It’s that swing he polished at Purdue that helped the 2009 Westfield High School graduate have a super 2012 campaign. That spring, he hit .359 with 47 runs batted in was second team All-America by Baseball America, Perfect Game USA and College Baseball Insider, finished as a finalist for the Johnny Bench Award as the nation’s top collegiate catcher, semifinalist for the Golden Spikes Award and Dick Howser Trophy and became the Boilers’ first Big Ten Conference Player of the Year. He was also chosen as Most Outstanding Player in the Big Ten tournament and Purdue’s Male Athlete of the Year.

Plawecki struck out 29 times in 638 career at-bats with the Boilers.

The Mets made Plawecki a compensation pick in the first round of the 2012 Major League Baseball First-Year Player Draft. He was the third-highest Purdue player selected in program history. Only right-handed pitcher and Brebeuf Jesuit graduate Sherard Clinkscales (31st in 1992) and outfielder and Anderson Madison Heights graduate Jermaine Allensworth (34th in 1993) were picked earlier.

Plawecki was also Purdue’s highest draftee since 6-foot-6 right-hander and Mishawaka High School graduate Chadd Blasko was picked 36th overall in 2002.

The catcher made his MLB debut on April 21, 2015. He split time between the Mets and Triple-A in 2015, 2016 and 2017, playing a total of 158 games in the big leagues. He was on the Mets postseason roster for the National League Division Series, National League Championship Series and World Series, but did not see any game action.

In 2011 at Purdue, Plawecki hit .341 and drove in 39. He started 55 games — 45 at catcher, six at designated hitter and four at first base. The first-team all-Big Ten selection was a Johnny Bench Award semifinalist. That summer, played for the Hyannis Harbor Hawks of the Cape Cod League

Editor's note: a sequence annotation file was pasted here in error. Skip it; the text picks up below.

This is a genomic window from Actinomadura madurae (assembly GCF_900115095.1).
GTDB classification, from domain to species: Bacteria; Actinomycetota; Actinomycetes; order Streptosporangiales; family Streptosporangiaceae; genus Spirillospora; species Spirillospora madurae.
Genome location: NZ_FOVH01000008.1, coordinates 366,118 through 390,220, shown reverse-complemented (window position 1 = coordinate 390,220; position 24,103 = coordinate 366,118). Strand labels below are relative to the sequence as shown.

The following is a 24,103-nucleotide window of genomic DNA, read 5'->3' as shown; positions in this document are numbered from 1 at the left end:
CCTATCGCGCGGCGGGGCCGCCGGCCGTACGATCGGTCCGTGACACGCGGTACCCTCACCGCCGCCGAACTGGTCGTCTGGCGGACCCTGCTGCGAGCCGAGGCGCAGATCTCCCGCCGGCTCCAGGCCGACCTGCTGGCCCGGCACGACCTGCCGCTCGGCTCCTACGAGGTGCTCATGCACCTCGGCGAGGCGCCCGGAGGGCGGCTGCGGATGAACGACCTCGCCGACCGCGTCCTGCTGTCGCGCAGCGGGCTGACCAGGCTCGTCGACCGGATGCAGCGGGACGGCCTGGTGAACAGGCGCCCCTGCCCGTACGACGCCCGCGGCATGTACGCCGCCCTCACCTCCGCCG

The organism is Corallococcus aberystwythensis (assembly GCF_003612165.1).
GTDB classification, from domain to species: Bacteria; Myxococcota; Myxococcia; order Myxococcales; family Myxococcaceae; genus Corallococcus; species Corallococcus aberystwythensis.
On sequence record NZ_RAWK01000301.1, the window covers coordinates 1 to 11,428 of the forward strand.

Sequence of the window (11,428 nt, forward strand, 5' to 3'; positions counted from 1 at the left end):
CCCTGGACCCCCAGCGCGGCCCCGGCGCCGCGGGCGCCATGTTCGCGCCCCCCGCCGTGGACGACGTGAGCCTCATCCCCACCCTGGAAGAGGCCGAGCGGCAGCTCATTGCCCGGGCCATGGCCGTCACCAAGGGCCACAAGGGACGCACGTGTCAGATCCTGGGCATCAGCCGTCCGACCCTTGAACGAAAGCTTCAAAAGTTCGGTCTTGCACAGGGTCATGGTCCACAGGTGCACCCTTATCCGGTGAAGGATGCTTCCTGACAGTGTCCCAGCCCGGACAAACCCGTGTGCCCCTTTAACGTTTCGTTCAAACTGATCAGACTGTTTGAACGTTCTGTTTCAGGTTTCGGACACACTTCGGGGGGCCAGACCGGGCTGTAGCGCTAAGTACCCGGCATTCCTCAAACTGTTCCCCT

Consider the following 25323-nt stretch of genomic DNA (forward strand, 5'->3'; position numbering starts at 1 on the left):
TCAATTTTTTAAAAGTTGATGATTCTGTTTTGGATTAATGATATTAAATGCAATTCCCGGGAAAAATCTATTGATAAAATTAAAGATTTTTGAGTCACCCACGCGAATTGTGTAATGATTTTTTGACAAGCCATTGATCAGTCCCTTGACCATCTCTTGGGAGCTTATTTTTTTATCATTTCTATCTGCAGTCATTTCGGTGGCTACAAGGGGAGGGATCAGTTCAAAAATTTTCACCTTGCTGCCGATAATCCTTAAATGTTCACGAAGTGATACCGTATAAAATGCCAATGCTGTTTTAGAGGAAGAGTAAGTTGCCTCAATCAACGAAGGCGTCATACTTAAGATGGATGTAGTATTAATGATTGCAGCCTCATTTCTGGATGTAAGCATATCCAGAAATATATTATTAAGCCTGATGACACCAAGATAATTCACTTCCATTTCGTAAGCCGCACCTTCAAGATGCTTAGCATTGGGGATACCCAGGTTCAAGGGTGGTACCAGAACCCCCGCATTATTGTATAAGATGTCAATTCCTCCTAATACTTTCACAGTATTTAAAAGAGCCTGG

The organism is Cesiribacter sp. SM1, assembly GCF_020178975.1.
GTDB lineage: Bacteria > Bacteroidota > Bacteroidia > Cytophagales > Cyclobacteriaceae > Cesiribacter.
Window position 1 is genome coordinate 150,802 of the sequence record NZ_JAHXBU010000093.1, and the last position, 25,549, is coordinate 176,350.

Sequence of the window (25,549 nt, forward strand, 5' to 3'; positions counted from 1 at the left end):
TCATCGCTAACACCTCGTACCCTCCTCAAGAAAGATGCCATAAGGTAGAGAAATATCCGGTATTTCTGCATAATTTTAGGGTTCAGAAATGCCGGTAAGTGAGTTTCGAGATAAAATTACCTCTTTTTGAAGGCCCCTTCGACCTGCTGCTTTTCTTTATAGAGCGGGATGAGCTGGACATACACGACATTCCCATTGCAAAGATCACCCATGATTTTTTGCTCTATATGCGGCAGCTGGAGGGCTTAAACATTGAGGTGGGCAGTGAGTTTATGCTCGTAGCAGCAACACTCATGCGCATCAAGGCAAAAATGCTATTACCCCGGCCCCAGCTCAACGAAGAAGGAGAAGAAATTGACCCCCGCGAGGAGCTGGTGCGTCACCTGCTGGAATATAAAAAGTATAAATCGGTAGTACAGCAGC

His first collegiate season (2010), Plawecki led the the Boilers in batting average (.343) and established a Purdue freshman record for RBIs (53). He played 54 games and started 52 times, primarily at catcher. He was named a Freshman All-American by both Collegiate Baseball and the National Collegiate Baseball Writers Association. His summer team was the Richmond (Ind.) RiverRats of the Prospect League.

Doug Schreiber was head coach at Purdue during Plawecki’s stay in West Lafayette.

“He was a hard-nosed guy,” says Plawecki of Schreiber (now head coach at McCutcheon High School). “He didn’t take a whole lot of crap from anybody. People respected him. He was always at the morning workouts with us. That goes a long way. He may not have been lifting, but he was up there grinding with us. He fought for us. He had our backs. That’s why we were so successful at Purdue.”

Plawecki grew up a Bolier fan. Several family members, including father Jeff (who was a member of the golf team), mother Lynne and brother Aaron, are Purdue graduates. Aaron is scheduled to complete graduate school at Northwestern University in December.

During Kevin’s freshmen year at Purdue, he met soccer player Tayler Francel and they married in 2015. The Plaweckis are spending their off-season in Arizona, where they are closer to her family in San Diego. He lifts weights four days a week and plans to begin throwing and hitting again in early January before heading to spring training with the Mets in Florida.